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The Economic Anxieties That Motivate Trump Loyalists

The Wall Street Journal. logo The Wall Street Journal. 3/13/2017 Gerald F. Seib

Tim Hayes is a 71-year-old Pennsylvanian who once ran a small manufacturing company. He leans Republican but sometimes votes for Democrats and has some issues with President Donald Trump: “I wish he’d get off Twitter.”

But he’s giving Mr. Trump a thumbs-up for his job performance so far, and here is one big reason: “I think he has some good ideas with regard to trade,” Mr. Hayes says. “There is an imbalance in trade. We’re draining funds out of the United States at an astronomical rate.”

Four months have passed since Mr. Trump won election, and just over 50 days since he took office, yet he remains as much an enigma as ever. His early days have been marked by turmoil, and his popularity ratings sag well below the norm for this point of a presidency.

Yet there is a solid cadre of Trump supporters who aren’t turned off by the turmoil, but rather see it as a sign that something is happening. They remain loyal; for them, the Trump message is more important than the messenger.

The three charts above help explain this as clearly as anything. They represent the three sources of economic anxiety that Trump supporters often cite as indicators that things haven’t been right under the status quo in Washington—and as problems that the country’s political and financial elites don’t see the way they do.

One line shows the track of the nation’s burgeoning trade deficit since 1990. The second shows the steady accumulation of federal debt over the same period. And the third shows an estimate of the total cumulative cost of military operations in Iraq, Afghanistan and elsewhere over the last 15 years, which runs north of $1.5 trillion.

These three charts offer a pretty good summary of the sentiments often heard from Trump supporters: We are sending our jobs and our money overseas, we’re piling up debt for our kids and we’ve spent so much money rebuilding other countries that we haven’t invested enough on ourselves. Oh, and that the only politician who seems to get this is Donald Trump.

The charts also present a cautionary note for Mr. Trump and his administration. These sources of economic anxiety generally are cited more often by Trump backers than are immigration or health care, the issues that are sucking up all the oxygen in Washington right now.

In a January Wall Street Journal/NBC News poll, for example, addressing trade unfairness and keeping jobs from going abroad far outranked deporting illegal immigrants or building a border wall as top priorities among Trump voters.

Of course, the fact that Mr. Trump has effectively tapped into these sentiments doesn’t necessarily mean his policies will resolve the underlying problems. In fact, they actually could make them worse.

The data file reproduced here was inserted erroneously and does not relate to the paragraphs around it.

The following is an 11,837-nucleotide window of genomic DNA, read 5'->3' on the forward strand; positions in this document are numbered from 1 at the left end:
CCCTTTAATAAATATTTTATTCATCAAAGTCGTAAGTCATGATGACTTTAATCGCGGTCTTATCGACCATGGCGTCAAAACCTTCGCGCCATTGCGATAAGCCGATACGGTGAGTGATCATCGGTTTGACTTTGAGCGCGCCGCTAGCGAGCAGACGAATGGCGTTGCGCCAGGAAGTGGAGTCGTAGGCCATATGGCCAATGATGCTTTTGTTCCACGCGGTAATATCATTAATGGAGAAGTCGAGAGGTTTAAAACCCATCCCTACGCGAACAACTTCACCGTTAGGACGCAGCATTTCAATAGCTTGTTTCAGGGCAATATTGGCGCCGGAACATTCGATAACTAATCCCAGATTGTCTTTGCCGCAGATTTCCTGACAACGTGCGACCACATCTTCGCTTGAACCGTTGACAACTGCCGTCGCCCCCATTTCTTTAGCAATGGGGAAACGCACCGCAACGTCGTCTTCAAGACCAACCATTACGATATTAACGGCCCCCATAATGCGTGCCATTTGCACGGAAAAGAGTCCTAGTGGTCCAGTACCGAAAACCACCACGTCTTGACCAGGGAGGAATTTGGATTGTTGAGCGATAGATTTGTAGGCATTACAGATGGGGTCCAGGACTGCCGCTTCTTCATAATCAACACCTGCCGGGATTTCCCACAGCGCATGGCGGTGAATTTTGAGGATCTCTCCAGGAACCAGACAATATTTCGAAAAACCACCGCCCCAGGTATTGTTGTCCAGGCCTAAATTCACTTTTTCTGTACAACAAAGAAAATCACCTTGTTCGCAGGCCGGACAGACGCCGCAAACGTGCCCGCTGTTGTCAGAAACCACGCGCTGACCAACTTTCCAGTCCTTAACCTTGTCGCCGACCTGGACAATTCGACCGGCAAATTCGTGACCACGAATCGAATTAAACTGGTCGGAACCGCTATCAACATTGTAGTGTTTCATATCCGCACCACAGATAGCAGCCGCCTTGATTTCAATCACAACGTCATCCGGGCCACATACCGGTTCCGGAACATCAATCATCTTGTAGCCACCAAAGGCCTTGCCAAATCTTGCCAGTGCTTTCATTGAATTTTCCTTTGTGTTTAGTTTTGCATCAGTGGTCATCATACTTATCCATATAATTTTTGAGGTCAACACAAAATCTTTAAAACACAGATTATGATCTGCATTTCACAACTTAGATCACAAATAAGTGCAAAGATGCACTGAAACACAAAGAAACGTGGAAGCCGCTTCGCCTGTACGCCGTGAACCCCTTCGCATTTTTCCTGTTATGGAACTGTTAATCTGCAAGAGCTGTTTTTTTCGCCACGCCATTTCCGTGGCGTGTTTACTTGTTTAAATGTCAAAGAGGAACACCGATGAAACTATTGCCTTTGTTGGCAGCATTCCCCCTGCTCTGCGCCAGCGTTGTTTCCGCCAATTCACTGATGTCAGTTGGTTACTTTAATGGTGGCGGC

His desire for a big tax cut, his defense buildup and his reluctance to trim Medicare or roll back Medicaid growth may grow the debt further. His pledge to wipe Islamic State “from the face of the earth” could add to the costs of overseas adventures. His trade policies could set off trade wars that would undermine the economy without ending that trade deficit.

Still, what matters to Trump supporters for now is that what they see as simply their own common-sense impulses are being acknowledged.  They have grown tired of hearing from experts that the problems they feel either don’t really matter or aren’t for real.

They are told, for example, that budget deficits and debt don’t undermine the economy, but don’t buy it.

They hear that the U.S. has no choice but to clean up the mess in Iraq or suffer the consequences of instability rippling all the way home. Yet they recognize that the war in Iraq was a war of choice, and that they are driving across crumbling bridges while tax dollars flow away to build roads and bases 7,000 miles away.

Moreover, the argument that trade deficits don’t matter in a globalized economy often doesn’t mesh with their own experiences. “We’re being treated unfairly by these trade deals,” says Debra Powers of Wise, Va. “I lost my job because of that Nafta,” referring to the North American Free Trade Agreement. Mrs. Powers worked as a seamstress in an apparel factory that was moved to Honduras in 1997, she says. She recalls with particular bitterness that some colleagues were sent there to train the workers who took their jobs.

Listen carefully to Mr. Trump and you will hear him sounding notes that appeal precisely to these sentiments. In his prime-time speech to Congress two weeks ago, for example, he quoted Abraham Lincoln supporting “the protective policy of the American government “ on trade, and declared: “We’ve financed and built one global project after another, but ignored the fates of our children in the inner cities of Chicago, Baltimore, Detroit—and so many other places throughout our land.”

Mr. Trump may not have the answers, but, as the entertainer he once was, he knows his audience.

Related video: Travel companies during the Trump era



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